The requirements to become a foot and ankle surgeon may vary based on the country where you live. Depending on the requirements where you live, you may spend between six and 14 years in a combination of classroom and medical facility training. This period may also consist of specialized training in a foot and ankle specialty. Essentially, you will need to devote years of study for an undergraduate degree, pass entrance exams to attend medical school, and serve a surgical residency term.
Becoming a foot and ankle surgeon is an admirable profession that requires years of preparation. Once your medical training is complete, you will have an opportunity to help patients who have suffered traumatic injuries. In some cases, you may even treat patients who have lived with a disability since birth.
To become a foot and ankle surgeon in the U.S., you first have to complete a four-year undergraduate degree at an academic institution. Undergraduate school in the U.S. is generally four years of preparation that lays the foundation for becoming a foot and ankle surgeon. You may take essential biology, chemistry, and anatomy and physiology courses in addition to general studies.
Similar courses are usually required in other countries during the first few years of pursuing an undergraduate degree. The primary difference is that students in other countries such as China combine medical school training with the undergraduate degree, so applying to medical school is not necessary. In these countries, you may begin the rigorous training that most U.S. medical students experience in the latter years of completing the undergraduate degree.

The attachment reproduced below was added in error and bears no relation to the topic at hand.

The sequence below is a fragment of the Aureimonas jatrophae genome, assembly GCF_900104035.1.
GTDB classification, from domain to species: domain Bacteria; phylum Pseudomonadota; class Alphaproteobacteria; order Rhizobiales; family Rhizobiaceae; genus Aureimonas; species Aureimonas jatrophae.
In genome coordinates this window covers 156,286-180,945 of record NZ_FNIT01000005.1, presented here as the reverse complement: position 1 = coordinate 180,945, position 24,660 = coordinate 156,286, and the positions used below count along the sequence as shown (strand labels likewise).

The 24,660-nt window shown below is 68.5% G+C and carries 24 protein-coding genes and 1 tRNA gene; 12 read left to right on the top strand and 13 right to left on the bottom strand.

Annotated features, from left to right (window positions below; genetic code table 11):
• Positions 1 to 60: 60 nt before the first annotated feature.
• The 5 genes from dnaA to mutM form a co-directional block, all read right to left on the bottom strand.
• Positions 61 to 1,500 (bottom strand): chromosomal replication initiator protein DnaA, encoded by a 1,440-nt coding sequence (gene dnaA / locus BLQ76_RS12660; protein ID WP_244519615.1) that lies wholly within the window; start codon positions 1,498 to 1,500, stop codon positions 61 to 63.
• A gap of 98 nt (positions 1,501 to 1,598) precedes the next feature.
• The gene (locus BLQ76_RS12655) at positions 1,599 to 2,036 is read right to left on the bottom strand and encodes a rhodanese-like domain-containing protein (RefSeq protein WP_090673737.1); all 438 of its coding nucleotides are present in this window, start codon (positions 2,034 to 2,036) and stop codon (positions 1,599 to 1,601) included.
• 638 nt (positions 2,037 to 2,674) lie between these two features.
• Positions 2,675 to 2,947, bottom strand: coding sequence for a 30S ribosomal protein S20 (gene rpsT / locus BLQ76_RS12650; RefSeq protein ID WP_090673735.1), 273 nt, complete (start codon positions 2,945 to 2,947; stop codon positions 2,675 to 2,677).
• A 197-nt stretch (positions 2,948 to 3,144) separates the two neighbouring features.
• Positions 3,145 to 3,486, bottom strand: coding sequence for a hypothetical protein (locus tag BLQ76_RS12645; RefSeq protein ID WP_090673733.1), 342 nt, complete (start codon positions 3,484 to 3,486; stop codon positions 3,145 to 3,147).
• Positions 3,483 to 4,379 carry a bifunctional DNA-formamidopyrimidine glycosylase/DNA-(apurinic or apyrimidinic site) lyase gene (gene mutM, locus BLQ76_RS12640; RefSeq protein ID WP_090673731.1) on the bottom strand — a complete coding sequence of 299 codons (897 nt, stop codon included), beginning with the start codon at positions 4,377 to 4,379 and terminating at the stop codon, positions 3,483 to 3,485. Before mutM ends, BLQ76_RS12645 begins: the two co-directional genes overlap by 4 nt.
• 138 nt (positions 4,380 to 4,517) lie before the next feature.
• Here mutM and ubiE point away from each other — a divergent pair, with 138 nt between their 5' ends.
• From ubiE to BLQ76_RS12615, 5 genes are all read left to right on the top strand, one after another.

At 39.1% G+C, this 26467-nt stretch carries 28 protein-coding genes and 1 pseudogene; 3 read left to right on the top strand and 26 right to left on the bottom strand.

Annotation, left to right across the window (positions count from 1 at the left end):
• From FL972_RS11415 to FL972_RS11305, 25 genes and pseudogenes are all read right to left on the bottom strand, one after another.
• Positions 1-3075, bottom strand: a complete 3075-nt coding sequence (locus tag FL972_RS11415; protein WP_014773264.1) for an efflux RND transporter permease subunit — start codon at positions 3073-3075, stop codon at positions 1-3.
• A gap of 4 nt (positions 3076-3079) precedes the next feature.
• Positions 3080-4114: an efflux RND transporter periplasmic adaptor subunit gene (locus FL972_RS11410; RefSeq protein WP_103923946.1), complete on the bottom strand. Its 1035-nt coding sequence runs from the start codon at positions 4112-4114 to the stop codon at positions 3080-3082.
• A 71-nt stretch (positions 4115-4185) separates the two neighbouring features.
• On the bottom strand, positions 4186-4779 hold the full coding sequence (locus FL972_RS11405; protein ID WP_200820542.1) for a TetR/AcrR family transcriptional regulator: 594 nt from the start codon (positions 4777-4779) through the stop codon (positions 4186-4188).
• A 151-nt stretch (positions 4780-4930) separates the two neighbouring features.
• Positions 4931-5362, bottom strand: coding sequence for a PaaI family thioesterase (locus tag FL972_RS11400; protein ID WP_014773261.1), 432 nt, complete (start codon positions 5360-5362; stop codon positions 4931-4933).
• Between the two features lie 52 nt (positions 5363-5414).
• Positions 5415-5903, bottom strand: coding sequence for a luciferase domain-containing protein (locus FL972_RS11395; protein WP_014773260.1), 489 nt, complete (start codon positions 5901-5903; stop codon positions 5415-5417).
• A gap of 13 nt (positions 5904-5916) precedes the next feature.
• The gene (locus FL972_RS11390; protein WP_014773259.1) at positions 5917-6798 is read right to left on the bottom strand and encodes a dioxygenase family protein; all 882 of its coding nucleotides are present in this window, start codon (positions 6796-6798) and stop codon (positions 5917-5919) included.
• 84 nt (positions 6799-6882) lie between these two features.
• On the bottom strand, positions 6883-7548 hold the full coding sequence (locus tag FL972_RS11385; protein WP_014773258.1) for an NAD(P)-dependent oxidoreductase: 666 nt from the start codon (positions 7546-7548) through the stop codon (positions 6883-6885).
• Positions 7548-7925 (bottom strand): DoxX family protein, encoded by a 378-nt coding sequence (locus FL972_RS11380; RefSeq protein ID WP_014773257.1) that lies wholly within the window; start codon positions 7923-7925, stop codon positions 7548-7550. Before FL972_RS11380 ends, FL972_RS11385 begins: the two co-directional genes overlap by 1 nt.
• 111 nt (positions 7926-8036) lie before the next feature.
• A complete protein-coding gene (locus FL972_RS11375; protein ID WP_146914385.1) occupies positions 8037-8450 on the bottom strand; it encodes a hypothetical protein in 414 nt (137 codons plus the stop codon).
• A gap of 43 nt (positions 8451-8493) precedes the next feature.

In order to be accepted into a U.S. medical school, you have to pass the Medical College Admissions Test (MCAT), which is a standardized admissions test. The school may also consider your overall GPA (grade point average), a written essay, an interview with faculty, and your volunteer work. During medical school, you can expect to receive additional classroom instruction and participate in clinical rotations.
After medical school, you will begin a four-year residency program. The residency program focuses on the different conditions that may lead to foot and ankle surgery. The majority of your time is usually spent in a hospital or clinic. Years spent in the residency program typically provide more hands-on experience, which increases your knowledge and skill to become a foot and ankle surgeon.
Some people who become foot and ankle surgeons may also have a sub-specialty in addition to general practice. These sub-specialties concentrate on treating a specific group such as athletes or children. Adding a sub-specialty may require an additional year of training in a fellowship or similar program.